The Rise of Retail Clinics and EHR Adoption

By 2018, there will be over 2,800 retail health clinics in the U.S., nearly 50 percent more than in 2014. Traditionally, retail clinics offered a limited array of services focused on treating mild or seasonal medical issues, such as illness, preventative care and vaccinations, and basic low-level health services. As their popularity has steadily grown, due to their convenience when a problem may not be seen as important enough for a primary care visit, walk-in availability, and extended hours of operation, retail clinics have to accommodate the rise in patients. Now, these companies have shifted their focus towards expanding services, investing in technological capabilities, and growing patient volume.

As part of this shift in focus, many retail clinics have implemented electronic health record (EHR) systems. For example, Walgreens announced it would deploy EpicCare Ambulatory and CareEverywhere, an Epic tool used to securely share patient records with other providers, across Walgreens’ 400+ clinics. The project was initiated to enable Walgreens to better care for patients through improved care coordination and interoperability.

Walgreens’ Epic implementation is similar to that announced by CVS several years ago. Since announcing its implementation of EpicCare Ambulatory in 2014, CVS entered numerous data-sharing partnerships with leading health systems across the country that also use EpicCare, including Sutter Health in California and Millennium Physicians Group in Florida. By sharing data with external providers, CVS and Walgreens improve clinical communication and reduce the cost of redundant tests or procedures.

Large-scale projects like these highlight the scale in which provider organizations are investing in interoperability as a tool to support strategic growth initiatives and encourage standardized, more efficient patient care.

Steve Weichhand is director, Avaap EHR, where he is responsible for helping customers improve care delivery through computer software and process changes. Avaap EHR specializes in Epic implementations and clinical optimization and is a KLAS-rated Category Leader in revenue cycle optimization.

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By 2018, there will be over 2,800 retail health clinics in the U.S., nearly 50 percent more than in 2014. Traditionally, retail clinics offered a limited array of services focused on treating mild or seasonal medical issues, such as illness, preventative care and vaccinations, and basic low-level health services. As their popularity has steadily grown, due to their convenience when a problem may not be seen as important enough for a primary care visit, walk-in availability, and extended hours of operation, retail clinics have to accommodate the rise in patients. Now, these companies have shifted their focus towards expanding services, investing in technological capabilities, and growing patient volume.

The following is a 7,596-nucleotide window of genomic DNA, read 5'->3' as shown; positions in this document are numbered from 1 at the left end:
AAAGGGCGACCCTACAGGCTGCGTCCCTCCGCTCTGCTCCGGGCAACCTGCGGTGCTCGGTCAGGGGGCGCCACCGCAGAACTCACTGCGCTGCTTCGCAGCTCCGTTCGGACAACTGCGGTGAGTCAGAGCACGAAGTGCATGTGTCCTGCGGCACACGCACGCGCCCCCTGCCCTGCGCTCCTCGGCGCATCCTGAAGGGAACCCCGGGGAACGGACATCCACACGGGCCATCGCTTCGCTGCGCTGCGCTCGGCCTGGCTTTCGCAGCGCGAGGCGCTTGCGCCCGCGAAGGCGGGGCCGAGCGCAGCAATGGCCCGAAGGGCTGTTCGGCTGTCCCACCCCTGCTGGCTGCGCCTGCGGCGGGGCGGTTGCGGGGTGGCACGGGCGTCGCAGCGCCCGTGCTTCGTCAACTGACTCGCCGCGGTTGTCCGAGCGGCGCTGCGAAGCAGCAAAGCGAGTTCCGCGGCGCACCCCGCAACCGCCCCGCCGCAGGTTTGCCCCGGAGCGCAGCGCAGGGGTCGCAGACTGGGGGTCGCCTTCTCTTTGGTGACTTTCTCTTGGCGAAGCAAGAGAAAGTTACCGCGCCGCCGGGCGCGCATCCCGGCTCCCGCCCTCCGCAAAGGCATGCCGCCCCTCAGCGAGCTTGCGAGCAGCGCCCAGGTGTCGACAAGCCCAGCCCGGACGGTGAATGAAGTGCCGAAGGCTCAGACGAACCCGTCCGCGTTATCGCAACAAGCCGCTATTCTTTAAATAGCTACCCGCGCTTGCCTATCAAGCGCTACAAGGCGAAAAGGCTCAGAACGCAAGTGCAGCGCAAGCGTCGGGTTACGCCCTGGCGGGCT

As part of this shift in focus, many retail clinics have implemented electronic health record (EHR) systems. For example, Walgreens announced it would deploy EpicCare Ambulatory and CareEverywhere, an Epic tool used to securely share patient records with other providers, across Walgreens’ 400+ clinics. The project was initiated to enable Walgreens to better care for patients through improved care coordination and interoperability.

Walgreens’ Epic implementation is similar to that announced by CVS several years ago. Since announcing its implementation of EpicCare Ambulatory in 2014, CVS entered numerous data-sharing partnerships with leading health systems across the country that also use EpicCare, including Sutter Health in California and Millennium Physicians Group in Florida. By sharing data with external providers, CVS and Walgreens improve clinical communication and reduce the cost of redundant tests or procedures.

Large-scale projects like these highlight the scale in which provider organizations are investing in interoperability as a tool to support strategic growth initiatives and encourage standardized, more efficient patient care.

Steve Weichhand is director, Avaap EHR, where he is responsible for helping customers improve care delivery through computer software and process changes. Avaap EHR specializes in Epic implementations and clinical optimization and is a KLAS-rated Category Leader in revenue cycle optimization.